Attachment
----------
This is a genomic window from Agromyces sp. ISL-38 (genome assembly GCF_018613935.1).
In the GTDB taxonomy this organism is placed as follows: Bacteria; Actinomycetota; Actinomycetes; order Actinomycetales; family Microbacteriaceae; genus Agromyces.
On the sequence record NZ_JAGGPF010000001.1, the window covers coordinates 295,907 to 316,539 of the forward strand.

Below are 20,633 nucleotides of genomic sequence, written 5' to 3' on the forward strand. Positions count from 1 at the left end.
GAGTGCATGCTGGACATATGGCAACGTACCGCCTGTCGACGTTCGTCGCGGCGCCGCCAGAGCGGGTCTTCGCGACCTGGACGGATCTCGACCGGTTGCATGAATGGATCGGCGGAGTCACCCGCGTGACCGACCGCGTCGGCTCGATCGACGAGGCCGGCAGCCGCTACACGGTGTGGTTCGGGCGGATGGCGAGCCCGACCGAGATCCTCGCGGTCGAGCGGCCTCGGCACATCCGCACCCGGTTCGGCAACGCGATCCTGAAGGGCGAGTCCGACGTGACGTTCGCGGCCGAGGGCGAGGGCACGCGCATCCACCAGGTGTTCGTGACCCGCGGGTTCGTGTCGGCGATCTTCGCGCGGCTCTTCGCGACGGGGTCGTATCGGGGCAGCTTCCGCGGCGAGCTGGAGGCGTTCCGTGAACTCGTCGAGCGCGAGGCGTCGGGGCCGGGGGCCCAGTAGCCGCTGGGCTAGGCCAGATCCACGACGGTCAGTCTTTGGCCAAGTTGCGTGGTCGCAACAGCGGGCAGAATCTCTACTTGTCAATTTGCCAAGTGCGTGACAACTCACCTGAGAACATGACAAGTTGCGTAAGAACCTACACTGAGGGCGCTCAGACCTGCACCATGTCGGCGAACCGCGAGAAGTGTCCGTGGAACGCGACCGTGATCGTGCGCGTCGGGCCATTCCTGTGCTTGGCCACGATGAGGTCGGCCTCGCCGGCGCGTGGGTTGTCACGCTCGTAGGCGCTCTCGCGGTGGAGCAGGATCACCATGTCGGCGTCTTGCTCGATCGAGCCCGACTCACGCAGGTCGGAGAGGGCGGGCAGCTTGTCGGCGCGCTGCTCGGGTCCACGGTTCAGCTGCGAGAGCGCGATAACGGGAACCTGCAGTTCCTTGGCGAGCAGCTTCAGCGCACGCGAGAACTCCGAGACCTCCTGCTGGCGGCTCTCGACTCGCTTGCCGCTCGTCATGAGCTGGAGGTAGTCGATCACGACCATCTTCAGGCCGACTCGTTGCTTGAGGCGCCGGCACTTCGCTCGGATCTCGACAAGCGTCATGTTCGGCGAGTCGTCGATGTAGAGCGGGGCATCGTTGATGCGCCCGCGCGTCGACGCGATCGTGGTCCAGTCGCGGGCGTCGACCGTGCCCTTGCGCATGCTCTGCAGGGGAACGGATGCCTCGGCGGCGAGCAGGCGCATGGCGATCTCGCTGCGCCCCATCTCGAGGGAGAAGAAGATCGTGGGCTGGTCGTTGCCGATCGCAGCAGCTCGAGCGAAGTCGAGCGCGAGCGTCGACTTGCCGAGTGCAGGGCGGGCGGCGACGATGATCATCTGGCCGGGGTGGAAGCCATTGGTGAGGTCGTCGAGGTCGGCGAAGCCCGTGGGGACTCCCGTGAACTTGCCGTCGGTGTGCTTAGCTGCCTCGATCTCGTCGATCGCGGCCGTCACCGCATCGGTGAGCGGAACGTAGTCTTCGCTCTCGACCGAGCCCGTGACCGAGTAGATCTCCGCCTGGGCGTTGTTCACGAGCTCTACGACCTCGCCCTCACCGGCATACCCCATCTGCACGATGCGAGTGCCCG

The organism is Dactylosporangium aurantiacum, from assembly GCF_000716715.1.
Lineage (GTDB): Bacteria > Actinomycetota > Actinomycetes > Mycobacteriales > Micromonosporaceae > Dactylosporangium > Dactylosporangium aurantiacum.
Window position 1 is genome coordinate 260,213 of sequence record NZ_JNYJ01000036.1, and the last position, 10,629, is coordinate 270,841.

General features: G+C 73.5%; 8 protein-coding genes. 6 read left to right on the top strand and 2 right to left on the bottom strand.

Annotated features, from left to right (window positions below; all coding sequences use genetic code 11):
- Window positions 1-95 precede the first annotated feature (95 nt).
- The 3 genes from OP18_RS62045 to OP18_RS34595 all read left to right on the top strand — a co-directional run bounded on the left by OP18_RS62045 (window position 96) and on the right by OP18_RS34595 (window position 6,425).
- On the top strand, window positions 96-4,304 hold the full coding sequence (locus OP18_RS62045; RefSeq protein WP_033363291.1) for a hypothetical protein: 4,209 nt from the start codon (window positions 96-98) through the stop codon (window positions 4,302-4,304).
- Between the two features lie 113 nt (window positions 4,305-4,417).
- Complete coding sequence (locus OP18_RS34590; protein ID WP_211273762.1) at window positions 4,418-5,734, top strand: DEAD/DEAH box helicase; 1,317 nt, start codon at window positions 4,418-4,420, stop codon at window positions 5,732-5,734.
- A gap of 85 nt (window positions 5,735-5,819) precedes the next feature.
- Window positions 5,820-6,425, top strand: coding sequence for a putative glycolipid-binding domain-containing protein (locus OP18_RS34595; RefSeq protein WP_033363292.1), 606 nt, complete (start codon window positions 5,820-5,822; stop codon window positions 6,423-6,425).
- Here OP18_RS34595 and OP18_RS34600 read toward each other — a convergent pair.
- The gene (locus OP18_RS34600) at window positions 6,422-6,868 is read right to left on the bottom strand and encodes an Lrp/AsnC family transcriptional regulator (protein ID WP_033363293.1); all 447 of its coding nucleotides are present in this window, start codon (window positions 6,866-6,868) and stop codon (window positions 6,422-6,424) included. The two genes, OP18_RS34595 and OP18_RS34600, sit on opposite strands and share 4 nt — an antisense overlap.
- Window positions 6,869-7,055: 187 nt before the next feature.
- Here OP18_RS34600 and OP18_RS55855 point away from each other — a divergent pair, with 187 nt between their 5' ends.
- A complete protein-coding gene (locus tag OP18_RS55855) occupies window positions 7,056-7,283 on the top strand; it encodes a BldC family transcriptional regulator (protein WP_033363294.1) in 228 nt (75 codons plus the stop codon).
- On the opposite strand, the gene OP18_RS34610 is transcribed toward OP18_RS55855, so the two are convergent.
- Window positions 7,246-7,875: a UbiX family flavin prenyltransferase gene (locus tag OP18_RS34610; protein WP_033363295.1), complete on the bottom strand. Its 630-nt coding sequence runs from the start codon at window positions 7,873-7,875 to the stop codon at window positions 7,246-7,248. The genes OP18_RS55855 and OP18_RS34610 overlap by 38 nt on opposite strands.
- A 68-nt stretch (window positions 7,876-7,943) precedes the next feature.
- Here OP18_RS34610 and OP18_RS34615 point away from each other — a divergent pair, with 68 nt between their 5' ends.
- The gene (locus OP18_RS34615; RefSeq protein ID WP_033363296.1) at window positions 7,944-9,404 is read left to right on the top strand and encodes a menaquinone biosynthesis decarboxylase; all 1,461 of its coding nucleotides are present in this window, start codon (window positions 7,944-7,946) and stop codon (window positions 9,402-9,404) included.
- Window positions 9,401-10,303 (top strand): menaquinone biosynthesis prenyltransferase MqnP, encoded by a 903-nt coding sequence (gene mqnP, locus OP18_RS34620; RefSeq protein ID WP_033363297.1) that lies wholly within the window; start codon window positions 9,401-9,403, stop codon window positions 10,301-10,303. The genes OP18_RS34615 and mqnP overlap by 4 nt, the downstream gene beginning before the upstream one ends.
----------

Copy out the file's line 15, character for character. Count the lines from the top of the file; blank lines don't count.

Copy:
- Complete coding sequence (locus OP18_RS34590; protein ID WP_211273762.1) at window positions 4,418-5,734, top strand: DEAD/DEAH box helicase; 1,317 nt, start codon at window positions 4,418-4,420, stop codon at window positions 5,732-5,734.